Private schools in the country are slated to reopen late this month while government institutions will resume classes in September.
Parliament general secretariat has tasked its second vice-chairman Ali Al Zayed to get clarification from the Education Ministry, the Higher Education Council and the Labour and Social Development Ministry on reopening of educational institutions.
Health Ministry Under-Secretary Dr Waleed Al Manea had earlier said that 44pc of children aged from 12 to 17 years have taken two doses of a Covid-19 vaccine, while 63pc of them have taken at least one dose.
“We do not know yet if schools will reopen for inperson classes – it could as the country is winning the war on Covid-19,” said Mr Al Zayed.
“Many parents are wondering if the institutions would be open to all or restricted to the vaccinated aged between 12 and 17.
“Some private schools have sent messages to parents asking if they have got their wards inoculated, which implies students from grades seven to 12 may have to attend schools in person.
“If so, they have to buy uniforms, bags and stationery. If it is a hybrid system, they may have to buy laptops or tablets.
“With just a month left for the start of the new academic year, parents are in a dilemma and they need to plan for the days ahead.
“I have been tasked by the general secretariat to get answers – on kindergartens, universities and training institutes.”
A 39-year-old parent of Bahraini twins in a private school told the GDN that he was anxious about his children’s safety despite them being vaccinated.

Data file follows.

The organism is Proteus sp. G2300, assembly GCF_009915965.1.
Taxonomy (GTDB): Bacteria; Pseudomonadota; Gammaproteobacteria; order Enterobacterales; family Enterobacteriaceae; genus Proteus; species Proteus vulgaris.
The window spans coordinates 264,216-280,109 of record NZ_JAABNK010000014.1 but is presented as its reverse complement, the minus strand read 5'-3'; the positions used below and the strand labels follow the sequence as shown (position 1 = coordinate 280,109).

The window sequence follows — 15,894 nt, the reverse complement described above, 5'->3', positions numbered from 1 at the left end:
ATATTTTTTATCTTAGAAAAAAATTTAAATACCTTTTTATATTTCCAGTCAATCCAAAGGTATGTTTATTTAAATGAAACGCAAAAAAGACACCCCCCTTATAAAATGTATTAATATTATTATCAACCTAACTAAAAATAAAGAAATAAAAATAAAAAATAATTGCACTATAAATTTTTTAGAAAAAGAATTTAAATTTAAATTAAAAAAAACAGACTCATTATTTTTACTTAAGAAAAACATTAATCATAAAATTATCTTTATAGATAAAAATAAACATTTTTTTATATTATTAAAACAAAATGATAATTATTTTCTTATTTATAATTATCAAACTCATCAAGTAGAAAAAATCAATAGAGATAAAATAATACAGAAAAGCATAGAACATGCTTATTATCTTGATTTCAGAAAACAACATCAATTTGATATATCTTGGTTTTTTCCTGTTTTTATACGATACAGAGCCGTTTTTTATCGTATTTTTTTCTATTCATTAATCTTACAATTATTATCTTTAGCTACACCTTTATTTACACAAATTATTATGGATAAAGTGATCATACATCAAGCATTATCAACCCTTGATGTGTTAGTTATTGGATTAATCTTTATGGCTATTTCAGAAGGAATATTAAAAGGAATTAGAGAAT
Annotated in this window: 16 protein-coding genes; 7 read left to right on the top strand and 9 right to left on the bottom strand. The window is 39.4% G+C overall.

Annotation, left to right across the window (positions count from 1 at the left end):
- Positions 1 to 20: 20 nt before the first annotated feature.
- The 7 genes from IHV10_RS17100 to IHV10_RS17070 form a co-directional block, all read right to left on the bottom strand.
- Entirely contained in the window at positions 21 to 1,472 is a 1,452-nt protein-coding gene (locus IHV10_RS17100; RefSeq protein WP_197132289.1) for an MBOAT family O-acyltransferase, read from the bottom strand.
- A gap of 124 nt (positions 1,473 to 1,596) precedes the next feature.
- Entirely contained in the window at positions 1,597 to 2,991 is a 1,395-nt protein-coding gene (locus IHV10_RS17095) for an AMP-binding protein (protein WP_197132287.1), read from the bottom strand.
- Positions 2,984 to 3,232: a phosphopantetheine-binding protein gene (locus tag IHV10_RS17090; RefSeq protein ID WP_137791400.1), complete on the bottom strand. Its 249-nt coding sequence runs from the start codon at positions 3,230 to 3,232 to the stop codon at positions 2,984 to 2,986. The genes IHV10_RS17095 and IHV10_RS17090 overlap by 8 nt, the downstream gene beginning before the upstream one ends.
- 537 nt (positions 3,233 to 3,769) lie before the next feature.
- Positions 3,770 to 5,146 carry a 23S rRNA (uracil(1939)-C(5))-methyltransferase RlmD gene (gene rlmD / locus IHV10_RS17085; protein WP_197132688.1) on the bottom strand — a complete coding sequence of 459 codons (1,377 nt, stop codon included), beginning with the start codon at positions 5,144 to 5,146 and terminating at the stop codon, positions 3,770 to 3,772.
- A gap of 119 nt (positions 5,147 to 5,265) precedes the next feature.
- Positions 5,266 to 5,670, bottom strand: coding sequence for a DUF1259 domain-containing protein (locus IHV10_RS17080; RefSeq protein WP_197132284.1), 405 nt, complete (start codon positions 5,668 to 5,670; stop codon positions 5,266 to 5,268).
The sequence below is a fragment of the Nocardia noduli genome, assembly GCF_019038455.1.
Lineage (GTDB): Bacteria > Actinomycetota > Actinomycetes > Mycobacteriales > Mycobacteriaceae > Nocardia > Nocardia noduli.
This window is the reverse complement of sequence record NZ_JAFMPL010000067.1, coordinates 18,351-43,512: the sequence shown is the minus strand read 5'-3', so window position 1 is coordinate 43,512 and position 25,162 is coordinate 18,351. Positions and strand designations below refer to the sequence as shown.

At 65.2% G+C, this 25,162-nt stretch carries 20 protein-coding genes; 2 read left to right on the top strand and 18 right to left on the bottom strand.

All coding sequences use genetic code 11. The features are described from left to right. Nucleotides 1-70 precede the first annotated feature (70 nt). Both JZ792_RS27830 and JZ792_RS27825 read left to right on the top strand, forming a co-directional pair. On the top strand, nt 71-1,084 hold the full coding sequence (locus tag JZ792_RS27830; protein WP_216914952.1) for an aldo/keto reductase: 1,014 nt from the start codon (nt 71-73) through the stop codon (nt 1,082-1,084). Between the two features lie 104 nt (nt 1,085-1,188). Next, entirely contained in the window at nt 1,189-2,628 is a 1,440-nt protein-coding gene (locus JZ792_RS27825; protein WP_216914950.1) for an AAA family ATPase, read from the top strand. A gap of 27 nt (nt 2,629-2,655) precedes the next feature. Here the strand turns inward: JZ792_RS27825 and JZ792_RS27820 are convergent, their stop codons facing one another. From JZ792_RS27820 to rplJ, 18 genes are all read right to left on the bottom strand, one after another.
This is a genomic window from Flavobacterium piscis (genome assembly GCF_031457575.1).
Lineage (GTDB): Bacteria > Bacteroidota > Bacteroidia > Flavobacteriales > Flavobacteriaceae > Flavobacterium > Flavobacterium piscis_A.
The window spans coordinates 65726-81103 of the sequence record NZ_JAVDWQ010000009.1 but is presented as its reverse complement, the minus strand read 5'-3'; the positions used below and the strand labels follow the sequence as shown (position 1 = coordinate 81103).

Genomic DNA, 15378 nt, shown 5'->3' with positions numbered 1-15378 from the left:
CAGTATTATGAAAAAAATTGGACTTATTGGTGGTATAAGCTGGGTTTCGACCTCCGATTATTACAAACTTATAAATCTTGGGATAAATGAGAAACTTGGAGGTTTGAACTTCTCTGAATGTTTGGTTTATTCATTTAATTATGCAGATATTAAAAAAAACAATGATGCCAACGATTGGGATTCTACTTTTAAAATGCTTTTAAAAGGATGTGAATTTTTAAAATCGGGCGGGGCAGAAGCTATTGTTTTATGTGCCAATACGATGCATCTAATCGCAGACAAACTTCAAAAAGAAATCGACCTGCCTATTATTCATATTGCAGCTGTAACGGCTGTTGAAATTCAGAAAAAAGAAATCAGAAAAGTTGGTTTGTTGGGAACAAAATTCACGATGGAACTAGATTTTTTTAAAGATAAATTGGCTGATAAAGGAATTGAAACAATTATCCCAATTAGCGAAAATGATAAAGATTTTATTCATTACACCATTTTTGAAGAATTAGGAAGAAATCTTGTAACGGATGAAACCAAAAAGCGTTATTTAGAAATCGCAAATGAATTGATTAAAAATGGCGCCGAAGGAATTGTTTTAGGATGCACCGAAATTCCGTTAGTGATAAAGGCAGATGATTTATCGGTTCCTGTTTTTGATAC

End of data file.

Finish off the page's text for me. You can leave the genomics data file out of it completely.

“My children are going to the eighth grade and I am not sure if it’s safe to mix with other unvaccinated children at school.
“We also do not know if school buses will be operational. It’s almost impossible to drop and pick up children everyday on time.
“It’s cumbersome for children to wear face masks from 7am to 2pm though that’s needed to avert infection.
“The ministry should have announced the decision and accordingly safety guidelines a month ago.”
MP Bader Al Dossary, representing the National Action Charter Bloc, said the government was not to blame for the delay as the situation was unstable until early last month when Covid-19 cases skyrocketed.
Charity societies are also looking forward to a clarity on the issue as they have to plan for supplies ranging from uniforms to gadgets.
“The academic year is just four weeks away and we need to collect funds. We pay fees and supply laptops for needy university students and trainees at institutes,” Naim Charity Society board of trustees chairman Hameed Rahma said.
Maqabah Charitable Society board president Ali Alzaki expressed concern as a last-minute rush would lead to suppliers exploiting demand.
“We get special discounts from suppliers, but when it is closer to the opening of schools, and they see business, they wouldn’t give us good deals.
“We don’t know what suppliers to contact – clothing and stationery or electronics.
“The regular target is BD20,000 for students but we need to clearly tell people how it would be spent for them to get invested.”
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